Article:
The Nikka Yuko Japanese Garden is worth the trip to Lethbridge. Although the entry fee may seem a little steep it provides entry into several other attractions if used the same day . First is the Galt Museum and Archives which presents an overview of the history of the local area. As well the national historical site Fort Whoop-Up is included in the admission price.

One could make a whole day of family educational activity in Lethbridge for the price of the ticket.  I’d start at the Museum, move onto the Garden and then drive out to the Fort.



Contact Information

Nikka Yuko Japanese Garden

Operated by the Lethbridge and District

Japanese Garden Society

PO Box 751

Lethbridge Alberta Canada T1J 3Z6

Phone: 403-328-3511

Fax: 403-328-0511

Email: info@nikkayuko.com

Website: www.nikayuko.com


Western Development Museums-Canada

photos by Darlene Froberg

The Western Development Museum located in Saskatchewan Canada has 4 branches in North Battleford, Yorkton, Moose Jaw and Saskatoon. These offer a glimpse of life on the Canadian prairies as it was lived in the early part of the 20th century.

The Saskatoon branch has a complete Boom Town set up with a main street, shop replicas, old vehicles and a great many displays.

Here are some photos taken while on a recent tour:

Inside the barber’s shop


The Chinese laundry. Many Chinese who came to Canada to work on the railroad started their own business of laundries and restaurants in the prairies once the railroad work was finished. The work on the railroads was grueling and many lost their lives and others were never to be again reunited with their families left behind in China.


The small church with organ


Inside the doctor’s office


The fire engine which would have been pulled by horses


Manikins in the general store


Old style hand car that would have been used on the railroad


This horse drawn wagon was used by an old hotel to fetch passengers from the train station to come to the hotel


The view of the main street within the museum


Woman drying fish


Looking down the stairs from the doctor’s office to the street and the photographer’s shop across the way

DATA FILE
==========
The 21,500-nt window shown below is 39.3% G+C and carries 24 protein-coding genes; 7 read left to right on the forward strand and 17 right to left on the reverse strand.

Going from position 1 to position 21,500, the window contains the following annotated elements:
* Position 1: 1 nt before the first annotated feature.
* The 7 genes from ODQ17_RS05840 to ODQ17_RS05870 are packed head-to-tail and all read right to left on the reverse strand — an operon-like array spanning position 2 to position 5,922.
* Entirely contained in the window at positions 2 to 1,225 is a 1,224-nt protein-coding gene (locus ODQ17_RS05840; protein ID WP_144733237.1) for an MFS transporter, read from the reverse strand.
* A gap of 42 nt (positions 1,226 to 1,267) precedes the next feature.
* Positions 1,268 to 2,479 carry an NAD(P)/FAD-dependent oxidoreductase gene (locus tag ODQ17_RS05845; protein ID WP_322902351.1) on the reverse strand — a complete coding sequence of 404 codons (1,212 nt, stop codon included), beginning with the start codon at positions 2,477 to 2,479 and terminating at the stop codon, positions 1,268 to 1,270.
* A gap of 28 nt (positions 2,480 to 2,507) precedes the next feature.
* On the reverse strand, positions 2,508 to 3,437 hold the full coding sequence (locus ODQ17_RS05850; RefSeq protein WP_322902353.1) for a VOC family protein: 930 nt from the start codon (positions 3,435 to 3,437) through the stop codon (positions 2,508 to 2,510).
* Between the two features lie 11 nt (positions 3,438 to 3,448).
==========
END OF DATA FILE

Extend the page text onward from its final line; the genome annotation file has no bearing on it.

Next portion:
This type of plow would have been attached to horses


The RCMP (Royal Canadian Mounted Police) office with metal jail cell


One room school


The early sod house replica


And old steam driven tractor


Inside the general store


The wood stove inside the old school


The front of an old steam train engine



Three Dimensional City

When touring a city we often stick to the two dimensions of the streets.  We see the architecture from that level and experience both the vehicular and human traffic head on.

One thing I came to discover in Europe was the added insight of viewing a city from three dimensions.

In Rome I went underground to catacombs. In Paris was the metro and in Vienna and Berlin the crypts of churches provided a lot of historical depth both literally and figuratively.

As well in Amsterdam, Berlin and Paris a cruise on the river brought a much quieter and less chaotic city. There was time for appreciation of the city without having to worry about traffic and noise interrupting.

Most cities also have some area for a bird’s eye view. In Berlin the TV tower and Paris has the Eiffel tower or Notre Dame rooftops from which a whole panorama unfolds.  Hong Kong has many observation towers as does Taipei now.

So when you travel don’t just look at the flat map. Look up and look down. Travel on the water if you can for a multi-dimensional view of the place.

Here are some of these extradimensional photos.

The Berlin TV tower from an upper floor room at a nearby hotel.

Berlin TV Tower near Alexanderplatz

Paris from the roof of Notre Dame

Paris River from the Roof of Notre Dame

Amsterdam canals from a boat

Amsterdam Canal Bridges